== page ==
Attitude of Gratitude: Yes, Thank You!

With the holiday season in full swing, I have been getting excited about sharing some tips on fueling your life with even more positivity, more blessings and more joy.  The secret? Gratitude!​

Gratitude seems to have an undeniably positive, albeit difficult to explain, effect on they who practice it.  While the study of gratitude is in its infancy, there already exists a body of research with mostly positive evidence in support of the tie between practicing gratitude and an overall sense of well-being (Sansone & Sansone, 2010).  Results of a study by leading scientific researcher on gratitude Robert Emmons and co-author Michael McCullough (2003) found that gratitude listing participants reported more satisfaction with their lives as a whole, felt more connected with others and had greater optimism for the coming week than did participants in the control group.​

Positive psychology research studies have shown that there is a strong, consistent association between gratitude and greater happiness (Harvard University, 2011).​

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Researchers at Berekely have found that gratitude:​

  • Unshackles us from toxic emotions​
  • Helps even if you don’t share it​
  • Benefits take time (study showed difference after 4 weeks’ practice writing gratitude letters)​
  • Has lasting effects on the brain (Wong & Brown, 2017)​

Practicing gratitude can lead to positive health benefits and greater satisfaction in life so why not take the opportunity today to start? ​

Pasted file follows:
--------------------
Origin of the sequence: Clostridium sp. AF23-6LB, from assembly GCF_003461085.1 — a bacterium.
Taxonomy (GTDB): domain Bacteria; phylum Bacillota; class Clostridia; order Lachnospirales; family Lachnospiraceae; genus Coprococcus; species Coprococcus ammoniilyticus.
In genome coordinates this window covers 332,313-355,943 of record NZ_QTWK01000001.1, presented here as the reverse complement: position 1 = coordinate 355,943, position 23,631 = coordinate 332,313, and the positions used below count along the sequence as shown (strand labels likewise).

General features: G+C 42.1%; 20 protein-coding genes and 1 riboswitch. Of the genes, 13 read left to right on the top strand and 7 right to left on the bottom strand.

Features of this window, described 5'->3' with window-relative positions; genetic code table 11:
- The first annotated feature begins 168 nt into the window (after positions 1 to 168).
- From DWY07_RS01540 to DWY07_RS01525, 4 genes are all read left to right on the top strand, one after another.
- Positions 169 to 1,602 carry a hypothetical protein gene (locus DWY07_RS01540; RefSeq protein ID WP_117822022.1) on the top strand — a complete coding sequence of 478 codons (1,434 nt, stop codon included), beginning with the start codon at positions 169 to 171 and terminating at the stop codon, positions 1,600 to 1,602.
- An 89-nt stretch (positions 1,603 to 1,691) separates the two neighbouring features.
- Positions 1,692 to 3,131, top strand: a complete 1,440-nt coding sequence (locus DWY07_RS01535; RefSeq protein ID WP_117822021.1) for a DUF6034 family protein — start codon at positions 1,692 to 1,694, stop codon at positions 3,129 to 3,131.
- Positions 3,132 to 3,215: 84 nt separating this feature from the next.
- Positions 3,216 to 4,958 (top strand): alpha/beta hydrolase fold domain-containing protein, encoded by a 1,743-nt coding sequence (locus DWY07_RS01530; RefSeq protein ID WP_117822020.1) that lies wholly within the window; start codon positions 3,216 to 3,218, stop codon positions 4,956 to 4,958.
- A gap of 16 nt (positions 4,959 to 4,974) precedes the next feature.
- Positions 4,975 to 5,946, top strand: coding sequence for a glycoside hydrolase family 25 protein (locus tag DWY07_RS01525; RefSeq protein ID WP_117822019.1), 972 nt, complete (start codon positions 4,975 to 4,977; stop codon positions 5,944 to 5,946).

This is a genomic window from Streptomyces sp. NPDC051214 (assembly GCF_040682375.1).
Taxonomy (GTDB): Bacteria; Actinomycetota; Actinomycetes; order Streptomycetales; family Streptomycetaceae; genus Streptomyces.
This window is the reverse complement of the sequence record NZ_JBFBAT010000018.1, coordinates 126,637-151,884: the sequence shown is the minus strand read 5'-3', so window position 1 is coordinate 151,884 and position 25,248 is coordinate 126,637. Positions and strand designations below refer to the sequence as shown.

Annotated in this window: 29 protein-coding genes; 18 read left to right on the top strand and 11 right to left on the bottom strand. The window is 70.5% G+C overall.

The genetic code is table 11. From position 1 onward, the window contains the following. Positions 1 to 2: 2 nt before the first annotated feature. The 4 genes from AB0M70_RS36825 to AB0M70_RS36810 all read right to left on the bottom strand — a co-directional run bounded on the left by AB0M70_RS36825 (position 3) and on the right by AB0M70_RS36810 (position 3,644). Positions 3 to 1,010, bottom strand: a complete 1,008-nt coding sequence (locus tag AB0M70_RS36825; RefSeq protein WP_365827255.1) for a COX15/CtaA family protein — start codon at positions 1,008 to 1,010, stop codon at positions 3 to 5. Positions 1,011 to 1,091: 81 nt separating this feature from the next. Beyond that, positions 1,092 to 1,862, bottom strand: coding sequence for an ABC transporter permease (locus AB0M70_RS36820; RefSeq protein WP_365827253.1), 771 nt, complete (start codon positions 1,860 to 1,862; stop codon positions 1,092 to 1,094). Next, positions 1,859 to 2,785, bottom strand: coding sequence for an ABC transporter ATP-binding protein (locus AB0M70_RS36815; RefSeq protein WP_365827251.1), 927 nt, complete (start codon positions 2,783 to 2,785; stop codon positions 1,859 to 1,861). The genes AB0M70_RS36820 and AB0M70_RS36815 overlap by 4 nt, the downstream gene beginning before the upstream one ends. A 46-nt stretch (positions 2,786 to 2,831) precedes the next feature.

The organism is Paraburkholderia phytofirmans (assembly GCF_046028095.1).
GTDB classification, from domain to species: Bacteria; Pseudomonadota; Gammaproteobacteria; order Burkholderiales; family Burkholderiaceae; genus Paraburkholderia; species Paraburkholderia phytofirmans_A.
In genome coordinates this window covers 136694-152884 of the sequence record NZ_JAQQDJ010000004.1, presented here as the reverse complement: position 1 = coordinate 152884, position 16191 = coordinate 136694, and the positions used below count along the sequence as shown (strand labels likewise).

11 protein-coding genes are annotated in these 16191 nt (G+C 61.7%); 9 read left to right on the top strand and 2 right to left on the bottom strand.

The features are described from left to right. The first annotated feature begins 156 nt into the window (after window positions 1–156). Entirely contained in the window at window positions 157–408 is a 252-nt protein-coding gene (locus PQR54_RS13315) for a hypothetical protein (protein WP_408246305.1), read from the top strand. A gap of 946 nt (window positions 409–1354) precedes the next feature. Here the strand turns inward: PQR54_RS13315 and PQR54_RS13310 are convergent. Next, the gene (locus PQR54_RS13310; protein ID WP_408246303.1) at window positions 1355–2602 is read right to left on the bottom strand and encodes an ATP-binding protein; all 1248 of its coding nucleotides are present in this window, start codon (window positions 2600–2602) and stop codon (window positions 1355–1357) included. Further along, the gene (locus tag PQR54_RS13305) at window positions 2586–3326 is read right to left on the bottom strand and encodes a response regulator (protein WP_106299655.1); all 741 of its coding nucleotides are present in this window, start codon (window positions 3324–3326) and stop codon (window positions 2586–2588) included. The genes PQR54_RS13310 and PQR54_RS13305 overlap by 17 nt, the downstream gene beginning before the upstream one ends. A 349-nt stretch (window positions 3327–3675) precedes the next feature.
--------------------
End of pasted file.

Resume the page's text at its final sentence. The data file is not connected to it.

Writing thank you cards or thanking sending a wish of thanks to someone mentally is a great practice!

Harvard University (2011) gives some fantastic suggestions on how to make gratitude practice a simple part of your life:​

-Write a thank-you note

-Thank someone mentally​

-Keep a gratitude journal​

-Pray​

-Meditate​

-Count your blessing​s


Ohm-my, meditation is divine!

I am particularly a fan of gratitude journaling.  It is a great activity for right when you wake up and/or right before bed.  What better way to start and end your day than with sending out vibrations of gratitude that are bound to attract more of the same to you?​


References:

Emmons, R.A. & McCullough, M.E. (2003).  Counting blessings vs. burdens: An experimental investigation of gratitude and subjective well-being in daily life.  Journal of Personality and Social Psychology, 84(2), 377-389​.

Harvard University (2011).  In praise of gratitude. Retrieved from https://www.health.harvard.edu/newsletter_article/in-praise-of-gratitude

Wong, J. & Brown, J. (2017).  How gratitude changes you and your brain.  Retrieved from https://greatergood.berkeley.edu/article/item/how_gratitude_changes_you_and_your_brain

 

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